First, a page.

Do we have a ‘dog overpopulation’ problem?

The “adopt not shop” argument begins with the assumption that Australia has a massive oversupply of dogs, and – as a result – hundred of thousands of loveable shelter pets are being put down.

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Emotive (and misleading) image from Animal Liberation Queensland.

But the facts behind these claims are often fuzzy. Animal Liberation Queensland claims that more than 200,000 dogs are euthanised in Australian shelters each year. Australian Teens Against Animal Cruelty reports that “130,000 healthy dogs” are put down. While others make more general references to “250,000 cat and dogs”, such as in the reportage here, here, and here.

So how many dogs are actually being put down in Australia every year?

A paper published last year by the Queensland University Veterinary school gives us the most reliable guess. Drawing on data collected from municipal pounds, shelters and rescue dogs groups across the country, they estimated that there was a total of 211,655 dogs were surrendered or collected between 2012 and 2013. Fortunately, almost half of these dogs (101,307) were subsequently claimed, and another thirty-ish percent (66,443) were rehomed.

Unfortunately, twenty percent (43,900) of the total national admissions were euthanized.

Now, obviously 43,900 is still a huge number. But it’s significantly less that the hundreds of thousands than ‘adopt not shop’ campaigners claim. And, as self-described ‘dog enthusiast’ and border-terrier breeder Tegan Whalan points out on her blog, it pales in comparison to the approximately 450,000 people who buy dogs in Australia every year.

So even if animal rights campaigners were successful, all these potential puppy purchasers adopted all of Australia’s dogs from euthanasia, we’d still have more than 400,000 people who’d miss out without breeders.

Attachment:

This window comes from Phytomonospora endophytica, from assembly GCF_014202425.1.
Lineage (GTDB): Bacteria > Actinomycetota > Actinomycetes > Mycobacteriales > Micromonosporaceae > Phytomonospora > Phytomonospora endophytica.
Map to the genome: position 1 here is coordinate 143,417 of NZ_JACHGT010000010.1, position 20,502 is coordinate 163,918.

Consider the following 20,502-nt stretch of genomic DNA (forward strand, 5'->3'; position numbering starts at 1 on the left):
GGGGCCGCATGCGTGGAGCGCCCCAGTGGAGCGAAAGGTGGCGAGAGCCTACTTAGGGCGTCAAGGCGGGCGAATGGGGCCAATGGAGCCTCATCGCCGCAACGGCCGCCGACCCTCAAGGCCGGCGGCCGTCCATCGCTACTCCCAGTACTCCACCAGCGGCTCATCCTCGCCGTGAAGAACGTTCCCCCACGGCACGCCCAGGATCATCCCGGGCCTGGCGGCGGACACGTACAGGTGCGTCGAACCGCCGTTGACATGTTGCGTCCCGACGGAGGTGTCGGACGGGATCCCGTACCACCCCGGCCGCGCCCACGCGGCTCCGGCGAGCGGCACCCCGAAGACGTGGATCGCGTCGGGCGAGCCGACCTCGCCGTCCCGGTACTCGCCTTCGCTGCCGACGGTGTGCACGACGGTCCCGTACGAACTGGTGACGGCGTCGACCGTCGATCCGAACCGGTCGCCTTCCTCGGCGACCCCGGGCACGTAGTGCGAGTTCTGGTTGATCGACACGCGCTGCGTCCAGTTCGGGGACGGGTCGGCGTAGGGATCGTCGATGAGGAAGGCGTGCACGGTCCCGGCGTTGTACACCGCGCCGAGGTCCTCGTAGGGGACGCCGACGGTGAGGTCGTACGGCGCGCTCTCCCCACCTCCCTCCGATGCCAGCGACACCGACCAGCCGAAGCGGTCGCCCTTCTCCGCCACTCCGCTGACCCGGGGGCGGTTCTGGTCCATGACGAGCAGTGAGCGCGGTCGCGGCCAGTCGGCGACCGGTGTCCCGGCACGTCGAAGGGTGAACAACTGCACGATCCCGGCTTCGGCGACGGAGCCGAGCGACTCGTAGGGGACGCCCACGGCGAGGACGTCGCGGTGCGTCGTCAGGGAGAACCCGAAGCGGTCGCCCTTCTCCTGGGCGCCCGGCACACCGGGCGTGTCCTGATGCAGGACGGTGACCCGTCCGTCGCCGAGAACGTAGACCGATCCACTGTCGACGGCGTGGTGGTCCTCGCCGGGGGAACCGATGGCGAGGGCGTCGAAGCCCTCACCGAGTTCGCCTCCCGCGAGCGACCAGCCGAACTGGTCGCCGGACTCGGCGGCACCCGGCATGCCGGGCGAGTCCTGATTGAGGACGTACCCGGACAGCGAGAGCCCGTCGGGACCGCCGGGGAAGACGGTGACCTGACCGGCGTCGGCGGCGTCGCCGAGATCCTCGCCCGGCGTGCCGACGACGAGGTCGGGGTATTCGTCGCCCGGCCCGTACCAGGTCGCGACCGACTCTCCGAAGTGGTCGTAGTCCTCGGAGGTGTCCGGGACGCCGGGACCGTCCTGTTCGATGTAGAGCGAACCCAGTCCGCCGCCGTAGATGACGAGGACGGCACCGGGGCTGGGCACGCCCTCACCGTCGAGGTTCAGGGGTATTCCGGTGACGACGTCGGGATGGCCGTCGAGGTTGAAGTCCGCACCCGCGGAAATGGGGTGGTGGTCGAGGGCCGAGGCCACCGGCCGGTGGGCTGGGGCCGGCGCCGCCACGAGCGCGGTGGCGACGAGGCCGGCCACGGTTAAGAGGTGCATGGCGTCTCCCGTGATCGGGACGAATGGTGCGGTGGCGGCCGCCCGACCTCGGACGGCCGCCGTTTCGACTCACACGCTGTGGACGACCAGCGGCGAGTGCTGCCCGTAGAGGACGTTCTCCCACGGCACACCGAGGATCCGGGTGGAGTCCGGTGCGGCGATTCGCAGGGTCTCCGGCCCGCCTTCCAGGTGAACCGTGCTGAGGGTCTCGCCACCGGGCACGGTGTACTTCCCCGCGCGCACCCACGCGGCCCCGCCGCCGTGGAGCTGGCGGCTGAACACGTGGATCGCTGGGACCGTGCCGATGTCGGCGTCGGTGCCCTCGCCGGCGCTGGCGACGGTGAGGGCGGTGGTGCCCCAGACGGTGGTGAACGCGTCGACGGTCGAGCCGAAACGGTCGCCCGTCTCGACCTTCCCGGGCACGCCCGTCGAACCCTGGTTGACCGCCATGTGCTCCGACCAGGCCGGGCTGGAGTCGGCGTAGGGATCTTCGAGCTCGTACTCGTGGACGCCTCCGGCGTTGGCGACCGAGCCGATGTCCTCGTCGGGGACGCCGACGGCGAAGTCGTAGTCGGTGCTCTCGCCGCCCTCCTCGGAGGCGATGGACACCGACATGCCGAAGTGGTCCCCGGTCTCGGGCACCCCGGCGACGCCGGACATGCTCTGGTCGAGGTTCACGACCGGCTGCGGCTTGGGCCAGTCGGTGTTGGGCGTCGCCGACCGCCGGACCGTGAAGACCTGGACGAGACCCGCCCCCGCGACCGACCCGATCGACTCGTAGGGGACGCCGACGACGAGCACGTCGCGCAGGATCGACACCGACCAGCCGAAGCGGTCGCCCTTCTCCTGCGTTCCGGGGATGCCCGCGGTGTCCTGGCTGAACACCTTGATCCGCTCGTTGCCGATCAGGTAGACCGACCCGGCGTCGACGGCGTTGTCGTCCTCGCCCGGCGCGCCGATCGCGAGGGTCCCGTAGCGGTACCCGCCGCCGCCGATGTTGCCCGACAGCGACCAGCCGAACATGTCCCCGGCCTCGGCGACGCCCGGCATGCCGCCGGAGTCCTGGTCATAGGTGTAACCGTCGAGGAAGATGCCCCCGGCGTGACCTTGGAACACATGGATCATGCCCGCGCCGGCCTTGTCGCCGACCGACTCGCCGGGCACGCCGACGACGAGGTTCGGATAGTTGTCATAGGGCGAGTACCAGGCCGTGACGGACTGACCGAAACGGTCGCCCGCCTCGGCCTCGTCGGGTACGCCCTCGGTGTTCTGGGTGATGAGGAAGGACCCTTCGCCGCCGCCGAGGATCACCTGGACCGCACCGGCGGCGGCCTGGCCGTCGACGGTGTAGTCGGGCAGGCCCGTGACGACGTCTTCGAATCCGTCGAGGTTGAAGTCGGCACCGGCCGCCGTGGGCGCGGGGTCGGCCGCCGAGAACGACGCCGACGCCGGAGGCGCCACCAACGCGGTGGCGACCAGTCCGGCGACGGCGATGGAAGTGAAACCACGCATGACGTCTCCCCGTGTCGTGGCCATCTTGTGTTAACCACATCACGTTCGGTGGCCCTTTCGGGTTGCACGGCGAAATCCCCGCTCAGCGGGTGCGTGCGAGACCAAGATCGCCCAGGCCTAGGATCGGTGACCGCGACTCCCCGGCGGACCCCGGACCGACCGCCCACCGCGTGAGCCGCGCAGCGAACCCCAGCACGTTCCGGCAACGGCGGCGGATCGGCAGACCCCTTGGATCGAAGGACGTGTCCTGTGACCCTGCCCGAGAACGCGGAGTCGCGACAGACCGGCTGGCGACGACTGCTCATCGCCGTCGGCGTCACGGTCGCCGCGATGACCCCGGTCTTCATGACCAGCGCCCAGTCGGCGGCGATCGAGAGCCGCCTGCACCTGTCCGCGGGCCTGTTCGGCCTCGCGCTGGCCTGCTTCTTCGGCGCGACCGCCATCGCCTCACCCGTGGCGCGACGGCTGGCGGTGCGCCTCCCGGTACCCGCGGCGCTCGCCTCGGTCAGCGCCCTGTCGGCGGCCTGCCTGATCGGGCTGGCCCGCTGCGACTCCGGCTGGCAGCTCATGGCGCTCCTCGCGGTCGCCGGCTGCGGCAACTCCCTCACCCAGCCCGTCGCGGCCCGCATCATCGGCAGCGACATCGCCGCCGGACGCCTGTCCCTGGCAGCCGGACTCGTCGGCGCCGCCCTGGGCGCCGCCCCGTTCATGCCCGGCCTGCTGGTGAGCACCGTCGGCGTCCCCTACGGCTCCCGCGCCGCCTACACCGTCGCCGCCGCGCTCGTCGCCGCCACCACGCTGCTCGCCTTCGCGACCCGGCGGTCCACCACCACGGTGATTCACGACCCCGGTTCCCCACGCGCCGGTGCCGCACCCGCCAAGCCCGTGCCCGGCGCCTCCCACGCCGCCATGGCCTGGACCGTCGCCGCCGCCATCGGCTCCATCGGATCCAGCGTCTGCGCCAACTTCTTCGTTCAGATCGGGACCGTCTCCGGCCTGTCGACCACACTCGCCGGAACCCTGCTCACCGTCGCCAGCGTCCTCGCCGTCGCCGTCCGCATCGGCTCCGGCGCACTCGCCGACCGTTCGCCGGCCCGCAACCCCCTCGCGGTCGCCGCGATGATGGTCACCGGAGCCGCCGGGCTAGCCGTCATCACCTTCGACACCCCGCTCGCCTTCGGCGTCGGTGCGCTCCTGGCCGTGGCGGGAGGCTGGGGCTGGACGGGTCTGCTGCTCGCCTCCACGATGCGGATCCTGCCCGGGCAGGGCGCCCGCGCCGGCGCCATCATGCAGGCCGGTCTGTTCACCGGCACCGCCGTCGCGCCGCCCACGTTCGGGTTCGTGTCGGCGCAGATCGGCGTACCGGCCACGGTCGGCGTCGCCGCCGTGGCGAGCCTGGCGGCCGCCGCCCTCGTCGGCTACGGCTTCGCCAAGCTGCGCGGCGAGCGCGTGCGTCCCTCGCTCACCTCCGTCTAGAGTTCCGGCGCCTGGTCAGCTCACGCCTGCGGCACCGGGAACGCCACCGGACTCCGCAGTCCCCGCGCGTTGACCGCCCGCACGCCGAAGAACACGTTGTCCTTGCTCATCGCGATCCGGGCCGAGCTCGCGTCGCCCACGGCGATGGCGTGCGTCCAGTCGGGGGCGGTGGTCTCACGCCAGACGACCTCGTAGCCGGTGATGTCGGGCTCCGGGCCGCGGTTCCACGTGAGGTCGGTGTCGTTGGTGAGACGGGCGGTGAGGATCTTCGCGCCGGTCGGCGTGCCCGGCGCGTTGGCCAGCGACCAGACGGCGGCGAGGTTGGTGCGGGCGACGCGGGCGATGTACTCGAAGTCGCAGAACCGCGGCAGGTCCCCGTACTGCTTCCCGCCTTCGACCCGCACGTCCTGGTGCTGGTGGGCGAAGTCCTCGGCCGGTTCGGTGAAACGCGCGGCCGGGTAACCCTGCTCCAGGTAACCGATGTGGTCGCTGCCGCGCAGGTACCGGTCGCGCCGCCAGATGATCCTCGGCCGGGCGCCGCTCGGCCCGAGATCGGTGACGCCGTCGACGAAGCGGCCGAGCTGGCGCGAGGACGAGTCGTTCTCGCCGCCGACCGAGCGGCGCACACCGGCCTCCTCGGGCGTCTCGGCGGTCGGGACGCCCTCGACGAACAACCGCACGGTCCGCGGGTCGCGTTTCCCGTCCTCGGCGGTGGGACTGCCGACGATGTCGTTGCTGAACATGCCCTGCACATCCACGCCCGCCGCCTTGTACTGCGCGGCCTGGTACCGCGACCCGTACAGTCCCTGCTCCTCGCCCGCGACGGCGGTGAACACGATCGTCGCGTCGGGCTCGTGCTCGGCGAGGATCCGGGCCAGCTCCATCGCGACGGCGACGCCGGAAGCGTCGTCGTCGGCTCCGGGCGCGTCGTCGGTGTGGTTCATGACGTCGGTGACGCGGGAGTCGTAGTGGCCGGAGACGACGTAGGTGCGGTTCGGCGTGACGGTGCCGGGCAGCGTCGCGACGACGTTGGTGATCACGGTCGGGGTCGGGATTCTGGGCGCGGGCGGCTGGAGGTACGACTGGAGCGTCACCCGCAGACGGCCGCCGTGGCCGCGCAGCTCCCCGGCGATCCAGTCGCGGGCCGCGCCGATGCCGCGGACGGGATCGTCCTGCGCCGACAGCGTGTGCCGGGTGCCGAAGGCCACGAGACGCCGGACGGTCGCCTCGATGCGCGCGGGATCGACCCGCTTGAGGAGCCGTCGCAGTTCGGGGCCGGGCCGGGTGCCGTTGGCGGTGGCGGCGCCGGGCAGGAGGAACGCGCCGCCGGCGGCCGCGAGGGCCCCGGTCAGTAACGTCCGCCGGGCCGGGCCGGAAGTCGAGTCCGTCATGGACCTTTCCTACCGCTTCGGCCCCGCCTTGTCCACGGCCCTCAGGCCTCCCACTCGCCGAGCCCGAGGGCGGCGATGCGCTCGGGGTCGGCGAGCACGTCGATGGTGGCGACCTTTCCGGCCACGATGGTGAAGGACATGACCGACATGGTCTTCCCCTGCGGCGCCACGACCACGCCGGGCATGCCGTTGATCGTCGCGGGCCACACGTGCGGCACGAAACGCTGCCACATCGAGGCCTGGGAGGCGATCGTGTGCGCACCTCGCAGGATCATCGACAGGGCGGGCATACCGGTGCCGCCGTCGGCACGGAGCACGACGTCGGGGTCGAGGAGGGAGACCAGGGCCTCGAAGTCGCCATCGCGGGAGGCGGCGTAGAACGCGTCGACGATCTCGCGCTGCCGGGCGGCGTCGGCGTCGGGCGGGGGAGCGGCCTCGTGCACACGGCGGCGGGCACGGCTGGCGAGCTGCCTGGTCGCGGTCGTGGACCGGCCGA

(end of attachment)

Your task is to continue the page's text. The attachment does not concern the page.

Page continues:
This defence of breeding holds, even if we don’t consider the other reasons that approximately 43,900 poor hounds are down every year – reasons which have nothing to do with supply and demand.

Another study from the UQ Vet school, which followed the 11,967 dogs admitted to Queensland RSCPAs in 2014, is useful here. By the end of the year, they found that 32% of the dogs had been reclaimed, 43% had been adopted, 7% were still in the shelter and 14% had been euthanised.

What was the number one reason for euthanasia? Aggressive behaviours. This accounted for 42% of the cases. (Fearful behaviour could also fall into category, because it often leads dogs to lash out). The second reason was owner-requested euthanasia, which accounted for 21% of the cases. And the third reason was health issues, particularly musculoskeletal or neoplastic disease, which accounted for 19% of cases.

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Obviously the fate of these dangerous and unhealthy dogs, who have been poorly breed and socialised, is tragic. But considering the pain and suffering that comes with managing chronic illness (both the dog’s and the owner’s), and the fact that 13,000 people each year attend emergency departments in Australia with dog bites, the RSCPA’s rationale is understandable.

In the next piece of this blog series, I’ll explain how we can avoid these unpleasant outcomes all together – by supporting responsible breeders, rather than boycotting them.

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